- The Washington Times - Thursday, December 13, 2001

Federal authorities have arrested two leaders of the Jewish Defense League on charges of conspiring to blow up a mosque, the offices of a U.S. congressman and the headquarters of an Arab-American group in Los Angeles.
JDL leaders Irv Rubin, 56, and Earl Krugel, 59, were taken into custody Tuesday night by members of the Justice Department's anti-terrorism task force in Los Angeles after an informant reportedly told investigators about the plot.
"We are here to announce the arrest of the two men alleged to be members of the Jewish Defense League who have been charged with conspiring to bomb Arab-American and Muslim targets in southern California," U.S. Attorney John Gordon said yesterday in announcing the arrests at an afternoon press conference.
Prosecutors said Mr. Rubin and Mr. Krugel are believed to have plotted an attack on the King Fahd mosque in Culver City, a Los Angeles suburb, and the offices of the Muslim Public Affairs Council in Los Angeles.
They said the two men also sought to blow up the San Diego-area office of Rep. Darrell Issa, California Republican and an Arab Christian. Mr. Issa, the grandson of Lebanese immigrants who represents northern San Diego County, is on the House Committee on International Relations and supports Israeli-Palestinian peace negotiations.
"I have no way of knowing why I have become the focus and target of these individuals," Mr. Issa said. "Like most Americans, my hope and wish is for a peaceful resolution to the Middle East conflict. Unfortunately, there are extremists on both sides who oppose a peaceful resolution, and instead choose violence."
Mr. Issa said that while the suspected plot involved members of the JDL, "I know that Jewish-Americans are appalled to hear of a plot like this originating in their community, just as Arab-Americans were appalled by the terrible attacks of September 11."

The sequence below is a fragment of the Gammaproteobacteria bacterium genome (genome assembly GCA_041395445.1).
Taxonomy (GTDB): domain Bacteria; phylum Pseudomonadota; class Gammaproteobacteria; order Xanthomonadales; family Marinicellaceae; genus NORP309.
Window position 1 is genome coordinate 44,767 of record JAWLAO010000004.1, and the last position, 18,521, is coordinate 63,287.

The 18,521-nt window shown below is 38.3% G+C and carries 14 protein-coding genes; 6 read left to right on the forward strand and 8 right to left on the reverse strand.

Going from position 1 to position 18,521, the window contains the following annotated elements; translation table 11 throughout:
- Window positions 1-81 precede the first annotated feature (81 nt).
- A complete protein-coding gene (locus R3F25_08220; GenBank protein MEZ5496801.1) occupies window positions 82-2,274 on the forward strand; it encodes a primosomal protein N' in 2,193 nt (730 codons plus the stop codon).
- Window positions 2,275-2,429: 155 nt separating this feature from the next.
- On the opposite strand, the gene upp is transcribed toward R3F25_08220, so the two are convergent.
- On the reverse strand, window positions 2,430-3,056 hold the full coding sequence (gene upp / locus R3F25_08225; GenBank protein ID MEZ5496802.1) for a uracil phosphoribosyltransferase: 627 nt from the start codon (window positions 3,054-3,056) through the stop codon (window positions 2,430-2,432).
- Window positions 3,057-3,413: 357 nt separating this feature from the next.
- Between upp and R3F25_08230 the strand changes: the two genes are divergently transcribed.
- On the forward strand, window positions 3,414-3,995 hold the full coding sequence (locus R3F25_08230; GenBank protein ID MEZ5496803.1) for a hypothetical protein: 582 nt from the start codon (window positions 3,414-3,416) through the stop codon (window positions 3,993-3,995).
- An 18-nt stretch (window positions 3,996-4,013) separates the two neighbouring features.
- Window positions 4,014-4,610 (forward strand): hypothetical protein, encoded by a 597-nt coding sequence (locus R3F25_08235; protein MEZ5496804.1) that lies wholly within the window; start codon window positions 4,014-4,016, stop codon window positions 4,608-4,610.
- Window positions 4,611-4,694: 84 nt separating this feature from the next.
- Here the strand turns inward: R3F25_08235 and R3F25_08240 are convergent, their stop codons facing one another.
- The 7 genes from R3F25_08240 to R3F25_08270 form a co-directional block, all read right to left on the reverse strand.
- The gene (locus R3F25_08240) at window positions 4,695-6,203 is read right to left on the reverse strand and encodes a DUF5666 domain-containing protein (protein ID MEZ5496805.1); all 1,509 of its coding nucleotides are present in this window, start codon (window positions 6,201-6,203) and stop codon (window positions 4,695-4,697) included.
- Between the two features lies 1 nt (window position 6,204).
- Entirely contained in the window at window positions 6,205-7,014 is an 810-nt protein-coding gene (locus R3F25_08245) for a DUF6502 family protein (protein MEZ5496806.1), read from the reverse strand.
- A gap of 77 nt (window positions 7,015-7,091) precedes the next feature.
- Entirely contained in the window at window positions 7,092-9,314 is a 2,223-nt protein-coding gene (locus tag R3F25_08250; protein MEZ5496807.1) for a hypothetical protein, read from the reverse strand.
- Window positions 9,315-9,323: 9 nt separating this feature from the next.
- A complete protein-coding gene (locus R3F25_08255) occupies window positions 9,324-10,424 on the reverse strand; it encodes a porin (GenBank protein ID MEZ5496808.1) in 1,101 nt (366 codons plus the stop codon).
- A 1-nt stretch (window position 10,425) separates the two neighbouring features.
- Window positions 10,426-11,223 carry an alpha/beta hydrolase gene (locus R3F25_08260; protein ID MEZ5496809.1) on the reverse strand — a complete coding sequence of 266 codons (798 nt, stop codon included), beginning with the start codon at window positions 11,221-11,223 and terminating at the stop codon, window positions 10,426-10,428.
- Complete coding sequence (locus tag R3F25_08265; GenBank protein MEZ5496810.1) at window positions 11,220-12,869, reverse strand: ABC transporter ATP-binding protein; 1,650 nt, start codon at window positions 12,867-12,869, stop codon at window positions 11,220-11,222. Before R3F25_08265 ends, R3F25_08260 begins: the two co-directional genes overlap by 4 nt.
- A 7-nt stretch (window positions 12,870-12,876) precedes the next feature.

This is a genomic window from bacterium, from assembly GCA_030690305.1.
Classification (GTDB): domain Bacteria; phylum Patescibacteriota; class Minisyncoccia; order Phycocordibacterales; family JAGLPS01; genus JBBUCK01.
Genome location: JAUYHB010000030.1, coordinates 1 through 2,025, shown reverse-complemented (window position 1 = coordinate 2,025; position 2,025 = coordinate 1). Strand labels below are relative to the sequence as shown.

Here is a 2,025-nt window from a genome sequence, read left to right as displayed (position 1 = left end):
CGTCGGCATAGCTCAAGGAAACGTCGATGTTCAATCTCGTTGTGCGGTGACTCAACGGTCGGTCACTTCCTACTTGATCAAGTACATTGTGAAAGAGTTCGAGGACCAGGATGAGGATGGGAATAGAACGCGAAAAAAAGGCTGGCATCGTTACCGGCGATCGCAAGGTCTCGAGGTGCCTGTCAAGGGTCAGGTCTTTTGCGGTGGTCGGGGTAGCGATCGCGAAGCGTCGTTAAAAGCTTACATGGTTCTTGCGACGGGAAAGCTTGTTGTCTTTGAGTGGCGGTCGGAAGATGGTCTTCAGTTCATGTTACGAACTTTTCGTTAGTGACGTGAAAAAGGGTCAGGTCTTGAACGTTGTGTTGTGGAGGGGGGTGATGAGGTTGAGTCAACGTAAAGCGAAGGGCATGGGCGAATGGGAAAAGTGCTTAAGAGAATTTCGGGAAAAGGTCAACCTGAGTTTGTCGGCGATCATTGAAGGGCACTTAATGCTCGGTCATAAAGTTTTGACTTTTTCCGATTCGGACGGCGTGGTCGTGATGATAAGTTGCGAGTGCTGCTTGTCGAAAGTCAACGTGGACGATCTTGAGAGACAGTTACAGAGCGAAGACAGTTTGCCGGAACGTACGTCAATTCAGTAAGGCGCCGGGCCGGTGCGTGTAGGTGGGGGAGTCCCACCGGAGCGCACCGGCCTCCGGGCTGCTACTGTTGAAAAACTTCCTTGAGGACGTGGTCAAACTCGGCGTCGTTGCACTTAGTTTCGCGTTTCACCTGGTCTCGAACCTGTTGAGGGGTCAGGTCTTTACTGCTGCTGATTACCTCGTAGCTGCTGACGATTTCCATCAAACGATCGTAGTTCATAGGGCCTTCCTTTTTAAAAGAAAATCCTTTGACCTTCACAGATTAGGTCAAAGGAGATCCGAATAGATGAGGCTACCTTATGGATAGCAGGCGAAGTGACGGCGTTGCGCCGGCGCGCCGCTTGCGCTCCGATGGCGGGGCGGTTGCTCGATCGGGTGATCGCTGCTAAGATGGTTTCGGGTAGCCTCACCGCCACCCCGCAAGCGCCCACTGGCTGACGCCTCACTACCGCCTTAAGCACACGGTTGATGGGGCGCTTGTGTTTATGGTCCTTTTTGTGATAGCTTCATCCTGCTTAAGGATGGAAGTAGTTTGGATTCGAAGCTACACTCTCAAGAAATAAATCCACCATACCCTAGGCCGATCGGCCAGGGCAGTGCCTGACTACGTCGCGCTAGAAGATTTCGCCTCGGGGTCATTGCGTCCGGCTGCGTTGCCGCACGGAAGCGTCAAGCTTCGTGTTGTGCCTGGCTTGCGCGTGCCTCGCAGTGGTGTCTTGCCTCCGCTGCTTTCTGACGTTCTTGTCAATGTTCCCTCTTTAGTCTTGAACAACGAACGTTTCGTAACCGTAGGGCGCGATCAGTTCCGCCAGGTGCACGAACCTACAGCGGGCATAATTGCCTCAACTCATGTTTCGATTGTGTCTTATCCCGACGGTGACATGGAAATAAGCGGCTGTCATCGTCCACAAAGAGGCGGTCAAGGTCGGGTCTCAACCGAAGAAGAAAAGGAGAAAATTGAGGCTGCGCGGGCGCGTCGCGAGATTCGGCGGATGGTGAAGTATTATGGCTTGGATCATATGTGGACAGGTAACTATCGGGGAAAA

The government said in a complaint that Mr. Krugel told associates during a meeting that Arabs "need a wake-up call."
"The bombing plot developed to the point that explosive powder was delivered to Krugel's house last night," Mr. Gordon said. "At the time the powder was delivered, Krugel had in his house the remaining components needed to make the bomb."
Mr. Rubin and Mr. Krugel were booked in Los Angeles on charges of conspiracy to destroy a building by means of an explosive, which carries a maximum five-year sentence, and possession of a destructive device related to a crime of violence, which carries a 30-year mandatory sentence.
Mr. Gordon told reporters investigators were notified of the suspected scheme following a series of meetings where the plot to bomb the King Fahd mosque and Mr. Issa's office was discussed. He said the original target had been the Muslim Public Affairs Council in Los Angeles, but that changed during a meeting last weekend.
The arrests came in the wake of pledges by Attorney General John Ashcroft and FBI Director Robert S. Mueller III that the Justice Department would not tolerate retaliatory hate crimes directed at Arab-Americans.
They said the department and the FBI would aggressively investigate and prosecute violations of the federal hate crime laws. Since the September 11 attacks on America, the department has brought more than 50 hate-crimes investigations involving reported attacks on Arab-American and Muslim residents and institutions.
Mr. Rubin's attorney, Peter Morris, said his client "never had anything to do with explosives."
"It seems to us that given the timing, the government's action is part of an overreaction to the September 11 events," Mr. Morris said.
Tajuddin Shuaib, director of the King Fahd mosque, said he was "astonished" by the suspected plot, which came during Ramadan, the holiest time of the year for Muslims. He said the mosque had received no threats. As many as 1,000 people attend the mosque to pray during the Ramadan season.
"I can't understand why people would do such a thing. We are not against Jews. We are not against anybody. We are like any church or synagogue or temple," Mr. Shuaib said.
Maher Hathout, senior adviser for the Los Angeles chapter of the Muslim Public Affairs Council, said the arrests had sent an encouraging message to the Muslim community.
"We can easily develop an attitude that [federal authorities] are out to get us," Mr. Hathout said. "But it seems they are out to get anyone who breaks the law."
The JDL, which claims 13,000 members, was founded in 1968 in New York by Rabbi Meir Kahane as an armed response to anti-Semitism. It also has lobbied for the punishment of Nazi war criminals and for the release of Jews from the former Soviet Union.
Mr. Kahane left the JDL in the 1980s. He was assassinated in New York in 1990. El Sayyid Nosair, 36, an Egyptian-born Muslim, was convicted in connection with the shooting.

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